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Back to Hell: Demeter’s Apocalypse, part 20

Persephone wrung 
a grudging Spring 
from a tired Earth.
She milked the clouds
and mixed the soil
and nurtured the plants
and cursed her mother
for tricking her out of Hell
with the bloodfruits 
of her girlhood.

She drifted in a sulky fugue,
dreaming of her Boy 
and her Lost Souls
and the Elysian Fields
that bloomed around them.

She found herself in 
Hyssop’s garden,
probing the edges
of her existence
like an aching tooth.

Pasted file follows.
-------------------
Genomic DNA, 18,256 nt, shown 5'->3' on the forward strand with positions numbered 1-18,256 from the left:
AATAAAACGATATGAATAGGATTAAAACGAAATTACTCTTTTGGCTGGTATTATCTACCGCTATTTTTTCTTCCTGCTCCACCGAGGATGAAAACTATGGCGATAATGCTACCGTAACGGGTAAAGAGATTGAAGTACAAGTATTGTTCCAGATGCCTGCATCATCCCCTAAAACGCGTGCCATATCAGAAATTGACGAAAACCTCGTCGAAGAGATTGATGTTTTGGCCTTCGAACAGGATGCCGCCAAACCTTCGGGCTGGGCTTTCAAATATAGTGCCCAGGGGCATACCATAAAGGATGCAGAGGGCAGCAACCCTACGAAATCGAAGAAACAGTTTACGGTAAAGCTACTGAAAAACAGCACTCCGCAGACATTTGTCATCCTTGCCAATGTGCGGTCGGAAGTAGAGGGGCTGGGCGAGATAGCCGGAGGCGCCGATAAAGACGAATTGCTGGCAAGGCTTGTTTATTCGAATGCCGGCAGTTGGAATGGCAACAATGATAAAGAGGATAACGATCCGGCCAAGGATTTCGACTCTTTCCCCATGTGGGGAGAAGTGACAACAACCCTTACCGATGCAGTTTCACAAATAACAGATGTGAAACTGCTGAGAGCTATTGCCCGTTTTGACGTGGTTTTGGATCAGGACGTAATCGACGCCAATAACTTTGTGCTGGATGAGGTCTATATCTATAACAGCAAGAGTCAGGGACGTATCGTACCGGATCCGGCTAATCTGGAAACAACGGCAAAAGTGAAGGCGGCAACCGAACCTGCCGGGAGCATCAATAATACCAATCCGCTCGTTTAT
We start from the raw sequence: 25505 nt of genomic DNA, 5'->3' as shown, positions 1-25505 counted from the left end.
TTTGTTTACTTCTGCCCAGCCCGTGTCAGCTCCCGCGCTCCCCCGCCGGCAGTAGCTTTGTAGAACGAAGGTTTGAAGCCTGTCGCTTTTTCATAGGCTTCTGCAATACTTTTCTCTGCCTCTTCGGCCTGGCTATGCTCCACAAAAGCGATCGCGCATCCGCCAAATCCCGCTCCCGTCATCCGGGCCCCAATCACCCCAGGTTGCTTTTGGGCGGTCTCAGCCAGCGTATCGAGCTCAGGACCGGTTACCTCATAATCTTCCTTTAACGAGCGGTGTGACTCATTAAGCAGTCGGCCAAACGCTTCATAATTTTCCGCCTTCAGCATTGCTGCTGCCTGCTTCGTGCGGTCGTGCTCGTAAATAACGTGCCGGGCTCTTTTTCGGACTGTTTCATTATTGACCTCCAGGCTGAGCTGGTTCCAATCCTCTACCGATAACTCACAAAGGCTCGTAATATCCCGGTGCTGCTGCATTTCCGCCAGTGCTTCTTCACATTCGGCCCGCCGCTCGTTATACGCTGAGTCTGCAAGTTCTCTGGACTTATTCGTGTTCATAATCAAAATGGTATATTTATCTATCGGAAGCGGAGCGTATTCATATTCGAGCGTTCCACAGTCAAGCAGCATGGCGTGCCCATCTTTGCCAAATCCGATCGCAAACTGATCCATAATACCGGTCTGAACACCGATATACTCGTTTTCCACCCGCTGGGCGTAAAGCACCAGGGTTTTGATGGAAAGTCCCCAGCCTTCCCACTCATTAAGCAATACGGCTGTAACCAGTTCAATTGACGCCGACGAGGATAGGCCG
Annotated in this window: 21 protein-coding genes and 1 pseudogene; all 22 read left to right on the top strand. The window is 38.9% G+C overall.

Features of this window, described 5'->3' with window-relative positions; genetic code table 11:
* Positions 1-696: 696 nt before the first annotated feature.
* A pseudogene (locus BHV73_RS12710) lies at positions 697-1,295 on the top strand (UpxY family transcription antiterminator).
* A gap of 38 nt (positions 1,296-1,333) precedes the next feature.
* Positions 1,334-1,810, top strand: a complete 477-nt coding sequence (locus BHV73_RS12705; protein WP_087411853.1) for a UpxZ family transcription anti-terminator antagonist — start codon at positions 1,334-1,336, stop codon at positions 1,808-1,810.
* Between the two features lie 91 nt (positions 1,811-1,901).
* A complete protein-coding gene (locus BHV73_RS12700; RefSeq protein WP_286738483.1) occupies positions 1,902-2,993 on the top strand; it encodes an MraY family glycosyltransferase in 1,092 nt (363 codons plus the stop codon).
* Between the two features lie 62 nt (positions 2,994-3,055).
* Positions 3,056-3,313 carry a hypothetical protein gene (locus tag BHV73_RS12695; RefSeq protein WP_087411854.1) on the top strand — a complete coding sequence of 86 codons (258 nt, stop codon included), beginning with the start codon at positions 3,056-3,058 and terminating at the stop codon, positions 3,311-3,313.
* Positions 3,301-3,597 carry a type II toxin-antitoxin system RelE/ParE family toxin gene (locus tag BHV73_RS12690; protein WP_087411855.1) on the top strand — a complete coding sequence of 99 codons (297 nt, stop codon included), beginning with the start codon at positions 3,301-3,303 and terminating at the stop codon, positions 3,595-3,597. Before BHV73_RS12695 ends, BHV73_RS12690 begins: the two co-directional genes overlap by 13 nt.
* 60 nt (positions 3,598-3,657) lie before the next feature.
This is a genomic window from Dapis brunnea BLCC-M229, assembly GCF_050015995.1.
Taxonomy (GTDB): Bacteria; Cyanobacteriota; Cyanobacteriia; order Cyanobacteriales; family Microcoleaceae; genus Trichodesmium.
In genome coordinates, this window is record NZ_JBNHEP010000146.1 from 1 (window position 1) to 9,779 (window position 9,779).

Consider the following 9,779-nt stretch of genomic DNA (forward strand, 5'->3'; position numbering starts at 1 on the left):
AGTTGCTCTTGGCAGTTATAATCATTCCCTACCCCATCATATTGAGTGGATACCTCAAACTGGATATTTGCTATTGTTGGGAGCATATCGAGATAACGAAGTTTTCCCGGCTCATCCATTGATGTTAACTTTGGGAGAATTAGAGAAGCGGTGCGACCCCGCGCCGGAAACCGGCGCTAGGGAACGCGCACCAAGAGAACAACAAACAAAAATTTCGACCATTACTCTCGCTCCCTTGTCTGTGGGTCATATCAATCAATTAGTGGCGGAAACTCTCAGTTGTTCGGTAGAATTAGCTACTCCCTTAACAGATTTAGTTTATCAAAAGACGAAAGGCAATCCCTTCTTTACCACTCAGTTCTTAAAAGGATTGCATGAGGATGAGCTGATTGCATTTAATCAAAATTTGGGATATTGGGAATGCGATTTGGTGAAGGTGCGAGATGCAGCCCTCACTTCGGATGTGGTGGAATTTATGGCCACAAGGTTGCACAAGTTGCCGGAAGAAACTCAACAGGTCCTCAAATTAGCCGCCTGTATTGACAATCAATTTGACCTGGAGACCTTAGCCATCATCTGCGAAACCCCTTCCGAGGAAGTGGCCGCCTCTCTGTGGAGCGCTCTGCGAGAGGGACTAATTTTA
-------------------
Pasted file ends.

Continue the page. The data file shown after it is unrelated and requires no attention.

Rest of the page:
A dark shadow obscured 
the noontime sun,
but it didn’t scare her. Not now. 
I guess you loved her
she said to the Dark.

Hades shifted and shrugged.
I thought I did
Do you miss the Underworld?
It’s not the same without you.

Persephone nodded glumly.

Come here, he said, 
opening his hand
to reveal six ruby-red 
pomegranate seeds,
each plump with possibility.
Don’t tell your mother.

This final installment of Demeter’s Apocalypse, an experiment in epic poetry, is dedicated to THOMAS BARTON JD, Thorne, and Karen Kilbane Thanks so much for reading!

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